FAMILY HEALTH NURSING
LABOR & DELIVERY STUDY GUIDE
Identify the four stages of labor and nursing interventions appropriate for each stage.
1st Stage (3.5)
The first stage is from the onset of regular uterine contractions to full effacement and dilation of the cervix. It is much longer than the second and third stages combined. Parity is a strong factor in the length of the first stage. Full dilation may occur in less than 1 hour in a woman who has had a lot of pregnancies. In first time mothers, it can take 20 hours or more. Variations can also occur in different client populations. There are three different phases of the first stage of labor. They include the latent phase, active phase, and a transition phase. The latent phase includes progress in effacement of the cervix and a little increase in descent. The active phase and transition phase includes rapid dilation of the cervix and increased rate of descent of the presenting part. When a woman is obese prior to pregnancy, the active phase of labor can be longer. Nursing interventions would be to assist the woman with breathing exercises, reassure her, emphasize positive aspects of the situation, provide continuous emotional support, and respect contraction time. Some other interventions include respecting her activities, her pain management efforts, respect her contraction time, and promote change of position, and voiding and bladder care.
2nd Stage (3)
The second stage of labor lasts from the time the cervix is fully effaced and dilated to the birth of the fetus. It usually takes anywhere from 20 minutes to 50 minutes. Labor of up to 2 hours can be considered normal, and ethnicity plays a role in that. It is composed of two phases: the latent phase and the active pushing (descent) phase. During the latent phase, the fetus continues to descend passively through the birth canal and rotate to an anterior position as a result of uterine contractions. Some women do not experience the urge to bear down during this phase. The next phase is the active pushing phase and they do have the urge to bear down. Nursing interventions for the second stage would be to assess and record the temperature, pulse, respirations, FHR, and contractions, provide support, prepare the place of birth, turn on the radiant heat warmer, begin the sterile field, position the woman into the stirrups, place legs in lithotomy position, and promote effective second stage pushing. Also, the nurse may do perineal cleansing, aspirate the newborns nose and mouth, cut the cord, place the infant in the warmer, and apply prophylactic eye ointment. She may also cover the infants head and allow the mother the breastfeed if she wishes.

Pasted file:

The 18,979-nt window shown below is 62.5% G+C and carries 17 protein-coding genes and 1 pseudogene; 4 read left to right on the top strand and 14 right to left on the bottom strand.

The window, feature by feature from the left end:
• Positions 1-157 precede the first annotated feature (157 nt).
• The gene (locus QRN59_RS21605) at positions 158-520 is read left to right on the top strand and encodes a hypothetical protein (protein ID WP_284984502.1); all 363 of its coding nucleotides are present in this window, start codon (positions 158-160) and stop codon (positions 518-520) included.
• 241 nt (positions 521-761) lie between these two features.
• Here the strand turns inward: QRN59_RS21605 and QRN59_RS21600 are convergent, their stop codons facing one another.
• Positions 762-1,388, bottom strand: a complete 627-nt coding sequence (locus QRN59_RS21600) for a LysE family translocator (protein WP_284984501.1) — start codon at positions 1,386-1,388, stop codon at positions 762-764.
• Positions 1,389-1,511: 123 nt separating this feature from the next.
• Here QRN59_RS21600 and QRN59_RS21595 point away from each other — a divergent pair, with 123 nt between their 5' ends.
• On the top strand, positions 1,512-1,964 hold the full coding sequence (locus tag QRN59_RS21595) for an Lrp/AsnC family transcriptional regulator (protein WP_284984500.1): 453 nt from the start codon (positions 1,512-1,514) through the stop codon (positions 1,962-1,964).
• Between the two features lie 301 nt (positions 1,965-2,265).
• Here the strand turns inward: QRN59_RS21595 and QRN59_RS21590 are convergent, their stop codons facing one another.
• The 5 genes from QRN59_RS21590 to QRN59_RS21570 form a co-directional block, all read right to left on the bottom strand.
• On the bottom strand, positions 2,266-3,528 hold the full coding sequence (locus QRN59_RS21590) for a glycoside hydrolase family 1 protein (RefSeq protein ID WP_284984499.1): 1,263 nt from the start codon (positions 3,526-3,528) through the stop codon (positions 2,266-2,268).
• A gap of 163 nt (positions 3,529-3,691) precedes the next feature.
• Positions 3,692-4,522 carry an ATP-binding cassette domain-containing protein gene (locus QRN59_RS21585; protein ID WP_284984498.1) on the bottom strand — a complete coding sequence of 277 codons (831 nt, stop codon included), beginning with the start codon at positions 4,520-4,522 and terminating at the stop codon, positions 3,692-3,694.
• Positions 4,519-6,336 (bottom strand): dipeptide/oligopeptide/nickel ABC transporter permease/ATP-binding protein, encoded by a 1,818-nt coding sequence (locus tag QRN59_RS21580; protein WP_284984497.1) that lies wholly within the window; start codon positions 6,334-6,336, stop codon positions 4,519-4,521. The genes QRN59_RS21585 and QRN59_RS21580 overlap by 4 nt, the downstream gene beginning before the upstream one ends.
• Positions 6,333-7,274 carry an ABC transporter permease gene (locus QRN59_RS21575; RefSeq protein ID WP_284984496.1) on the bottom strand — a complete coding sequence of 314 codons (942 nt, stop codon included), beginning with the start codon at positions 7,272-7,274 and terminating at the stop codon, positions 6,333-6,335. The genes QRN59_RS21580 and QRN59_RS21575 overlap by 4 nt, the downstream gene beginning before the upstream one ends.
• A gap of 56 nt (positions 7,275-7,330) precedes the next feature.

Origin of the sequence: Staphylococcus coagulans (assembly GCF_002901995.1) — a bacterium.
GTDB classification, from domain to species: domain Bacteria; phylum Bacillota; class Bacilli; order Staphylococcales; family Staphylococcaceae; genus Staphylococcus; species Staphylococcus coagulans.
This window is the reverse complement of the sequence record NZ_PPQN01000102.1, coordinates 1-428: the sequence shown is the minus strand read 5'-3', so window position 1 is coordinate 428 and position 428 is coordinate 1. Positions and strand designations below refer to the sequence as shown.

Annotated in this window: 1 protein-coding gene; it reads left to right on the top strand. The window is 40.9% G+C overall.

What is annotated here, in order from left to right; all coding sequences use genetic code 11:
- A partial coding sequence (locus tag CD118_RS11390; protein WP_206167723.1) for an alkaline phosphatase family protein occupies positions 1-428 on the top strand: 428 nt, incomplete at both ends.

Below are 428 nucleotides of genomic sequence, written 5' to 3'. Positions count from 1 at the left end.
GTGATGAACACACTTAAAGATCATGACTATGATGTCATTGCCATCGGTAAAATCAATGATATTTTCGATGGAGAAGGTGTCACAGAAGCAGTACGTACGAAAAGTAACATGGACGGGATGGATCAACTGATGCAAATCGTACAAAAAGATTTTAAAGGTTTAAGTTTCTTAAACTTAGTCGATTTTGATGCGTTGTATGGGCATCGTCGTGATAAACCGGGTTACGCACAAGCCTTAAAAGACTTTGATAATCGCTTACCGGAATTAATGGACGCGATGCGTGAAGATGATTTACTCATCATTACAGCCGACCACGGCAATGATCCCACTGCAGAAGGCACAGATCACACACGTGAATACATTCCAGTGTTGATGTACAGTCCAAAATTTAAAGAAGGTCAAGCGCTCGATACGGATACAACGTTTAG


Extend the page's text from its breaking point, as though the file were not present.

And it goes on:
3rd Stage (3)
The third stage of labor lasts from the birth of the fetus until the placenta is delivered. It normally separates with the third or fourth strong uterine contraction after the birth of the baby. After separation, it can be delivered with the next contraction. It’s usually expelled within 15 minutes. This stage usually lasts 30 minutes, but the longer the stage, the greater the risk of hemorrhage. Nursing interventions are to inspect the placenta, obtain a baseline blood pressure, document the administration of oxytocics, perform perineal stitching, and obtain vitals every 15 minutes.
4th stage (3)
The fourth stage lasts 1-2 hours after delivery of the placenta. It is the recovery period and homeostasis is reestablished. It’s an important period to observe for complications such as abnormal bleeding. Nursing interventions would be to continue the vitals, perform more perineal care, offer a clean gown and warm blanket, and palpate the fundus for size, consistency, and position.
2. List the cardinal movements (mechanisms) of normal labor and delivery and define each of the cardinal movements (12.5)
The cardinal movements of normal labor and delivery include: engagement, descent, and flexion, internal rotation to...